interest to regulators and drinking water utilities.  Main-
  taining a high level of water quality in the distribution sys-
  tem can pose a major challenge  to some drinking water
  utilities because of the age and type of pipes used in their
  system. Corroded and decaying pipes  may  deteriorate
  water quality significantly during transportation of water
  through the distribution system. Contaminants that can
  potentially increase in a distribution system include lead,
  copper,  disinfection byproducts  (DBFs),  and coliform.
  Cross-connections are another major source of distribu-
  tion system contamination.
anticipated adverse human health effects occur.

Where it is not economically or technologically feasible
to determine the MCL for a contaminant, an enforce-
able treatment technique (TT) is prescribed by EPA in-
stead of an MCL.  For example, Giardia lamblia is a
microbial contaminant that is difficult to measure.  To
ensure proper treatment, experimental work has been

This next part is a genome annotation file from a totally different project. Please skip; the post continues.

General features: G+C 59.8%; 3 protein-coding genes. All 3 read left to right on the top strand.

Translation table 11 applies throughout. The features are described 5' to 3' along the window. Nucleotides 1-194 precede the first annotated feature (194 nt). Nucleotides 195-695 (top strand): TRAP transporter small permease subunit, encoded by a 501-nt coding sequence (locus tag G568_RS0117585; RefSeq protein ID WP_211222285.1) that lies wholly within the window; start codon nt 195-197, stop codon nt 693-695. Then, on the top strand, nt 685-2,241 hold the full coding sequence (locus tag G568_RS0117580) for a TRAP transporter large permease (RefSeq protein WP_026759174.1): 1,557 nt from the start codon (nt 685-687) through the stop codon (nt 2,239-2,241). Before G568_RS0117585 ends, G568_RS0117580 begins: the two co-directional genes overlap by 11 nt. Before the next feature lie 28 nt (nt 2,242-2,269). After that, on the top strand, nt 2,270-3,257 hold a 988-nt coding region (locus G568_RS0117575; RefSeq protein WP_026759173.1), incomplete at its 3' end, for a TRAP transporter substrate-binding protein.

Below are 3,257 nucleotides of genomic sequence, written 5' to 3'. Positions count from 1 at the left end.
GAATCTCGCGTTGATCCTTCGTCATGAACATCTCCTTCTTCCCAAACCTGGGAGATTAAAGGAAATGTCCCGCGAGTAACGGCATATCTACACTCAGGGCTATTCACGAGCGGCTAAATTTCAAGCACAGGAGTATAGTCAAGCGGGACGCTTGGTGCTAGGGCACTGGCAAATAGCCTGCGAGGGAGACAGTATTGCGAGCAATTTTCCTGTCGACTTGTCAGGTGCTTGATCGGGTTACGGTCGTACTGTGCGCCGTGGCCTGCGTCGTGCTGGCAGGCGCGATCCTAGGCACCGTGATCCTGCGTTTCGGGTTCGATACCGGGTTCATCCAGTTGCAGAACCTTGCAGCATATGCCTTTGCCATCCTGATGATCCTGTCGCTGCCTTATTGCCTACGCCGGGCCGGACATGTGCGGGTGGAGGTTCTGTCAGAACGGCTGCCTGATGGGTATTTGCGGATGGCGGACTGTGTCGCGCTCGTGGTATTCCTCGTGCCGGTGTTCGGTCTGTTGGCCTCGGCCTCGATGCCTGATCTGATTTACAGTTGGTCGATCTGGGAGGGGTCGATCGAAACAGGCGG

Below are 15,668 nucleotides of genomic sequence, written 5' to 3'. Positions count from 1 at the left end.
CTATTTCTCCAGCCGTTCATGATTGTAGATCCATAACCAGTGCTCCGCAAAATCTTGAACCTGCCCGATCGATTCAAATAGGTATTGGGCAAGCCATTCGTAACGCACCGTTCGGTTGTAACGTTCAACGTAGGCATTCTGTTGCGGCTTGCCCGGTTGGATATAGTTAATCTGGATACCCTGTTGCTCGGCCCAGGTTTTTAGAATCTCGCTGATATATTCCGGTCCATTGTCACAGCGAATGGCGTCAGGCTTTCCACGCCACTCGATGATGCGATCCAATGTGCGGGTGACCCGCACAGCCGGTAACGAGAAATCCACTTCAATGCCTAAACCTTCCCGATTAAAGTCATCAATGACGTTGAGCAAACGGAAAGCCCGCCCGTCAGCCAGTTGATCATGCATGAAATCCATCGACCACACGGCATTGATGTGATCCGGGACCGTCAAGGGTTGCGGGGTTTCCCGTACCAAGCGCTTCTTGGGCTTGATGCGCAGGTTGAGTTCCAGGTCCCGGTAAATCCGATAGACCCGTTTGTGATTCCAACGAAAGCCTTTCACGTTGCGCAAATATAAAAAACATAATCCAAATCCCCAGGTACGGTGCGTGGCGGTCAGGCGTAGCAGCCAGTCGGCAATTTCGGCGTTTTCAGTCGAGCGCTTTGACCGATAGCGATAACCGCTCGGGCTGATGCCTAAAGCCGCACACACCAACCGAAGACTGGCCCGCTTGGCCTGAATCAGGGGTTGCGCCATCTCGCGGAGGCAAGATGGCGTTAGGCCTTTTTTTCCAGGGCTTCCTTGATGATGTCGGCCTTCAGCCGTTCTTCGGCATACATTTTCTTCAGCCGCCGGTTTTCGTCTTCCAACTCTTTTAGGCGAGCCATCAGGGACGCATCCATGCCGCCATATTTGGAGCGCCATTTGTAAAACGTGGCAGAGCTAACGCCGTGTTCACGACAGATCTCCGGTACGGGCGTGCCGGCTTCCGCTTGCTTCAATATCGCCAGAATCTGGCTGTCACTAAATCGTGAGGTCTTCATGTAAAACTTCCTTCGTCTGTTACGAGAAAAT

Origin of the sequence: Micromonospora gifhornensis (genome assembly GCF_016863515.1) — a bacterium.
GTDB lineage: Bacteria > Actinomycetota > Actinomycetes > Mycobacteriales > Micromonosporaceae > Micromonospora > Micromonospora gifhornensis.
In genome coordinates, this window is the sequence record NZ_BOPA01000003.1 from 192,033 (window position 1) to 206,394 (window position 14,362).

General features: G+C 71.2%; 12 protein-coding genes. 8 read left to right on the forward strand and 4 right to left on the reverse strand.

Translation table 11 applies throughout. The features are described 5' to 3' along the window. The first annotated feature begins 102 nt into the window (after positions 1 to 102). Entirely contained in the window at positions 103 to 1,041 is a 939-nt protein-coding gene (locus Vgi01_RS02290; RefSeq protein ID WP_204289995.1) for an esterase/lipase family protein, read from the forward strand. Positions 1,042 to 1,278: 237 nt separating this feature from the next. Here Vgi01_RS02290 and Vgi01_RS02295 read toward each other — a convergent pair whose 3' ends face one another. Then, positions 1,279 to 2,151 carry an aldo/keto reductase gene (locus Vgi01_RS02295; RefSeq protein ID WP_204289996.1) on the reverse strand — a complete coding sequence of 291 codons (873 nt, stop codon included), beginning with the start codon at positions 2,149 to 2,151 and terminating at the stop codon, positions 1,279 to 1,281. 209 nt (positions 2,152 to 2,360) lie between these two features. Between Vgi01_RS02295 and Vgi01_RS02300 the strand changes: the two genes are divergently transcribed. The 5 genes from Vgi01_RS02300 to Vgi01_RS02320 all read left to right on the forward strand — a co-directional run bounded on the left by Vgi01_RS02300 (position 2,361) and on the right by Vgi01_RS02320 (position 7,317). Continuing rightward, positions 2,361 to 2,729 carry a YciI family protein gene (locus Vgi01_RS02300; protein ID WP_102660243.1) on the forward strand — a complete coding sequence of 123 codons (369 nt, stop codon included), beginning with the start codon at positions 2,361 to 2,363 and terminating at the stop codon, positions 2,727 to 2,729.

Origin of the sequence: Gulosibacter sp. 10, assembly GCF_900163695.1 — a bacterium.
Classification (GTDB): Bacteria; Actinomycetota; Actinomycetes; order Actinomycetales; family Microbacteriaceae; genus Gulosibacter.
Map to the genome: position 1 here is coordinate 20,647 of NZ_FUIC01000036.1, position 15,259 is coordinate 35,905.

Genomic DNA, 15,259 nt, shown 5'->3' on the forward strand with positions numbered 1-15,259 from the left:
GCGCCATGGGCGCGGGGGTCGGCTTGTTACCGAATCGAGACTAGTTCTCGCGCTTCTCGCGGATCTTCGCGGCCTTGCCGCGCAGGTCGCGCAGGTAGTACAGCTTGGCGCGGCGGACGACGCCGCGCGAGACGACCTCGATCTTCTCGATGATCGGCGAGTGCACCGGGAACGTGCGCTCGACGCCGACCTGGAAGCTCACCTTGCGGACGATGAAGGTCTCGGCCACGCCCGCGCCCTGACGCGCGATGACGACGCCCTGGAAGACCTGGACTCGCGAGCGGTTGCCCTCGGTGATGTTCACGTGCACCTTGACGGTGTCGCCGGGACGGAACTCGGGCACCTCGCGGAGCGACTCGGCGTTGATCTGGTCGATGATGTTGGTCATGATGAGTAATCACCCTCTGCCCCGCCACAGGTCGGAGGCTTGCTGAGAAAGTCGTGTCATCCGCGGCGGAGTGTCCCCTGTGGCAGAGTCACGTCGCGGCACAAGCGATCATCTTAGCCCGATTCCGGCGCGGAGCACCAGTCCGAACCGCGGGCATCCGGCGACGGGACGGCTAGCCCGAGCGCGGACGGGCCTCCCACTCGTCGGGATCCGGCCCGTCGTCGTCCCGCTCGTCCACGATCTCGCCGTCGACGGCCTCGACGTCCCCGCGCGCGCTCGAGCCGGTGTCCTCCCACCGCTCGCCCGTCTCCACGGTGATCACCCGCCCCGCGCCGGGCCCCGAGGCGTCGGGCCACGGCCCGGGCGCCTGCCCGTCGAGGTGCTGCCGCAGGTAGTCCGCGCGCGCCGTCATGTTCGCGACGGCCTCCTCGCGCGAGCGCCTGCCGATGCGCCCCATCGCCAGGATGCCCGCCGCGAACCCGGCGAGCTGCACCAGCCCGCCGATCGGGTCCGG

conducted by EPA and others to establish optimum
treatment conditions.  EPA and other researchers have
identified treatment technologies for ensuring  proper
treatment. Therefore, the TT describes a specified pH,
temperature, and disinfectant concentration along with
a specified length of "contact time" to achieve a spe-
cific level of inactivation (or microbial kill).  EPA has
also set  operational conditions that systems must meet
to demonstrate removal by physical removal processes
(e.g., rapid granular filtration, membranes).

The major rules and requirements of interest to small-
and medium-system operators are discussed in Chapter 4
of this document.

  EPA has  identified  several  Best Available Technologies
  (DATs) under SDWA for the treatment of drinking  wa-
  ter.  The identified BATs include: Activated Alumina,  Co-
  agulation/Filtration, Direct Filtration, Diatomite Filtration,
  Electrodialysis  Reversal, Corrosion Control,  Granulated
  Activated Carbon, Ion Exchange, Lime  Softening, Reverse
  Osmosis,  Polymer Addition, and Packed Tower Aeration.
  Note that using BAT is not the same as employing speci-
  fied TT.  However, BATs can be used for requesting the
  issuance of variance or exemption.
2.5  Public Water System
There are nearly 160,000 water utilities in the U.S. These
water utilities vary greatly in size, ownership, and type
of operation. The SDWA defines PWSs as consisting of
community water systems (CWSs), transient non-com-
munity water  systems  (TNCWSs), and  non-transient
non-community water systems (NTNCWSs). A CWS
is a PWS which serves at least 15 service connections
used by year-round residents or regularly serves at least
25 year-round residents. An NTNCWS is  a PWS that is
not a CWS and it regularly serves at least 25 of the same